Abbot’s Court: Abbey’s Court: Manor of Little Hoo: Hoo Parva

  • Vicarage Lane, Hoo St. Werburgh, Kent.
  • OSGB – TQ794 720.
  • Monument Number – 416813.


Medieval moated site.

Held by Goodwin, Earl of Kent.

Held by King Harold.

Held by the Abbey of Boxley.


1066                 After: Held by Odo, Bishop of Bayeux

1189-1199         Between: Market granted by Richard I to Hugh Bardolf in exchange for the Manor of Bampton in Devon.

1216                 Granted by King John to Hubert de Burgh, Chief Justice of England, 1st Earl of Kent. Later the lands were confiscated and granted to Henry Grey and Hugh Poinz.

1244                 Lands inherited by Henry grey’s son, Sir Richard Grey.

1250                 Sir Richard Grey, Lord Grey died.

1347                 Held by John, Lord Grey of Codnor.

1360                 c: Edward III granted free warren to the Abbot and convent.

1392                 John, Lord Grey of Codnor died, and the manor was inherited by his grandson, Richard.

1418                 Richard, Lord Grey, died and the manor passed to Henry, Lord Grey.

1496                 Henry, Lord Grey died without issue and the manor was held by Lady Catherine Grey.

1521                 Lady Catherine Grey died, and the manor went to Sir John Zouche.

1529                 Sir John Zouche died, and it passed to Thomas Cornewall

1538                 Dissolved as part of the Reformation.

Thomas Cornewall died, and it passed to Sir Thomas Wyatt of Allington Castle.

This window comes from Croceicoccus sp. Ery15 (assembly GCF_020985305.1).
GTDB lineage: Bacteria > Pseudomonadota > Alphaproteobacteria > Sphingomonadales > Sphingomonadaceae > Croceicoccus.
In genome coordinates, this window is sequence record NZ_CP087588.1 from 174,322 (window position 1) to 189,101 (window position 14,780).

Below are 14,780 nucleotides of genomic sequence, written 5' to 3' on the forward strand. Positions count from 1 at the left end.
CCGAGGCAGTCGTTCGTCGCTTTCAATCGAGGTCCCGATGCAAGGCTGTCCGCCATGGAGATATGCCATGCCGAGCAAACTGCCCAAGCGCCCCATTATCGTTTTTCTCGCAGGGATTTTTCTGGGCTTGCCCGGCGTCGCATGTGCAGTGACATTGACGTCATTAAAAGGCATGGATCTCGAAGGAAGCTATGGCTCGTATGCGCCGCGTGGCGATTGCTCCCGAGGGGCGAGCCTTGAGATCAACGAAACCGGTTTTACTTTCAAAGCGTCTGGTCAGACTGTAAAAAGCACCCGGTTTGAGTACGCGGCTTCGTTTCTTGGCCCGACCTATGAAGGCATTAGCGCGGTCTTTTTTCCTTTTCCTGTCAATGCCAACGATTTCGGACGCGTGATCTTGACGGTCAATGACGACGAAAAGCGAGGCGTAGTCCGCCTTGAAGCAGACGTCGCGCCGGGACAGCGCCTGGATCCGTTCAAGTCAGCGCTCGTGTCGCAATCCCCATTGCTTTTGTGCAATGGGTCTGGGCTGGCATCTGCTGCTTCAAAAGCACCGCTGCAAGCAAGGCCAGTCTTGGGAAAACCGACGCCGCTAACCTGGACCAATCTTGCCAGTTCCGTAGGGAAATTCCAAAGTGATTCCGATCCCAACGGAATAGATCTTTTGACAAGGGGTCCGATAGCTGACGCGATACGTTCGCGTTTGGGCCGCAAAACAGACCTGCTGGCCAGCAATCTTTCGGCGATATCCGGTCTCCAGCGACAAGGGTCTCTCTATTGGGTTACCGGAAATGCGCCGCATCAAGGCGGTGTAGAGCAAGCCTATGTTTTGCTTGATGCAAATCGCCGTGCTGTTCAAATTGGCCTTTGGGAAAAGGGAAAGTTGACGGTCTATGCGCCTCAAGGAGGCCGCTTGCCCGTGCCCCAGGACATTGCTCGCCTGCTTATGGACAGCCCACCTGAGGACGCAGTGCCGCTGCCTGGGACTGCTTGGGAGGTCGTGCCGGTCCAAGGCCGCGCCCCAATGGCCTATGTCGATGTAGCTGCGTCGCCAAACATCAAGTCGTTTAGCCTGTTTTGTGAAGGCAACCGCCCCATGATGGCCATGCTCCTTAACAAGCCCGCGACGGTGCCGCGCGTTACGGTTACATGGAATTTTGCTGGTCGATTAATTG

1541                 Henry VIII granted the site to Sir Thomas Wyatt for a yearly rent of 48s 2d.

1543                 Sir Thomas Wyatt of Allington Castle conveyed the manor and Boxley Abbey to the Crown.

1552                 Edward VI granted it to Sir George Brook, Lord Cobham.

1606                 Henry, Lord Cobham was convicted of High Treason and his lands went to the Crown.

1606                 After: The lands were granted to Sir Robert Cecil, Earl of Salisbury, later Lord Treasurer of England.

1612                 Sir Robert Cecil died and was succeed by his son William, Earl of Salisbury.

1629                 William, Earl of Salisbury granted the lands to Sir Edward Hales.

1654                 Sir Edward Hales died and his son, Sir Edward Hales inherited.

1663                 Sir Edward Hales, who was deeply in debt due to fighting for Charles I, left the country and his lands were held in trust by Sir John Tufton and Edward Hales, esq. They conveyed them to the 4th son of Sir Edward, Edward Villers.

1692                 Edward was created Viscount Villers of Dartford and Baron of Hoo.

1697                 Edward was created Earl of Jersey.

1711                 Edward died and his son William inherited the lands and titles.

1790                 Held by the Right Honourable George, Earl of Jersey.

1963                 Excavated.



error: You are not allowed to copy or take the contents of this page for use in any other printed material, website, social media accounts or for any commercial reasons. This includes using AI and ChatGPT to plagiarize and pass off my research as your own. Legal action will be taken you do so.
error: Alert: Content selection is disabled!!